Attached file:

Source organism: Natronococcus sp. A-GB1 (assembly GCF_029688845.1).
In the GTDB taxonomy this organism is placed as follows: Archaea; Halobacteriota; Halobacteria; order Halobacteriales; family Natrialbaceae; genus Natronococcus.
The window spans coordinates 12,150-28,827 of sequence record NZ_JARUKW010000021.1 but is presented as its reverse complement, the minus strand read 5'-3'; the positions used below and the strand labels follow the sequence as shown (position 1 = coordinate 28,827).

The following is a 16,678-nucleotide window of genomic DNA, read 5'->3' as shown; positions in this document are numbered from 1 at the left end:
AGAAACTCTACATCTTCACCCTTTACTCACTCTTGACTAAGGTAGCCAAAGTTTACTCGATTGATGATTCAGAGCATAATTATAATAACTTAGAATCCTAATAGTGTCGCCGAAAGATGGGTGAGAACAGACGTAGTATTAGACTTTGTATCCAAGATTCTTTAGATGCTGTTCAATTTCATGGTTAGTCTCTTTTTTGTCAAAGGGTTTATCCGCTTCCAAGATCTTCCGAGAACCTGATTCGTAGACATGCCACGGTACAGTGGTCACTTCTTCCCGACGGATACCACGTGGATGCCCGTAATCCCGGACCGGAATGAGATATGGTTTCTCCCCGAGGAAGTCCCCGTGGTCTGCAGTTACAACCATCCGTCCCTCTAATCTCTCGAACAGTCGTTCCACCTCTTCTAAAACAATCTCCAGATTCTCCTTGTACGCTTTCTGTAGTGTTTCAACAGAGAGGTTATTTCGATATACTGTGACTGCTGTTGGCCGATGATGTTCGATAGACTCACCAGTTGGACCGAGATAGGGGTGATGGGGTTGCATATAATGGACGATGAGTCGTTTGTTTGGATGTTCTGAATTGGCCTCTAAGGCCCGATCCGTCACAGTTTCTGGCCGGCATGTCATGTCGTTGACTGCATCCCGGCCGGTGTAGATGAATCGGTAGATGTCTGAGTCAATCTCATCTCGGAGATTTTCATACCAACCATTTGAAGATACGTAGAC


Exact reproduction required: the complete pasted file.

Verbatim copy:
Source organism: Natronococcus sp. A-GB1 (assembly GCF_029688845.1).
In the GTDB taxonomy this organism is placed as follows: Archaea; Halobacteriota; Halobacteria; order Halobacteriales; family Natrialbaceae; genus Natronococcus.
The window spans coordinates 12,150-28,827 of sequence record NZ_JARUKW010000021.1 but is presented as its reverse complement, the minus strand read 5'-3'; the positions used below and the strand labels follow the sequence as shown (position 1 = coordinate 28,827).

The following is a 16,678-nucleotide window of genomic DNA, read 5'->3' as shown; positions in this document are numbered from 1 at the left end:
AGAAACTCTACATCTTCACCCTTTACTCACTCTTGACTAAGGTAGCCAAAGTTTACTCGATTGATGATTCAGAGCATAATTATAATAACTTAGAATCCTAATAGTGTCGCCGAAAGATGGGTGAGAACAGACGTAGTATTAGACTTTGTATCCAAGATTCTTTAGATGCTGTTCAATTTCATGGTTAGTCTCTTTTTTGTCAAAGGGTTTATCCGCTTCCAAGATCTTCCGAGAACCTGATTCGTAGACATGCCACGGTACAGTGGTCACTTCTTCCCGACGGATACCACGTGGATGCCCGTAATCCCGGACCGGAATGAGATATGGTTTCTCCCCGAGGAAGTCCCCGTGGTCTGCAGTTACAACCATCCGTCCCTCTAATCTCTCGAACAGTCGTTCCACCTCTTCTAAAACAATCTCCAGATTCTCCTTGTACGCTTTCTGTAGTGTTTCAACAGAGAGGTTATTTCGATATACTGTGACTGCTGTTGGCCGATGATGTTCGATAGACTCACCAGTTGGACCGAGATAGGGGTGATGGGGTTGCATATAATGGACGATGAGTCGTTTGTTTGGATGTTCTGAATTGGCCTCTAAGGCCCGATCCGTCACAGTTTCTGGCCGGCATGTCATGTCGTTGACTGCATCCCGGCCGGTGTAGATGAATCGGTAGATGTCTGAGTCAATCTCATCTCGGAGATTTTCATACCAACCATTTGAAGATACGTAGAC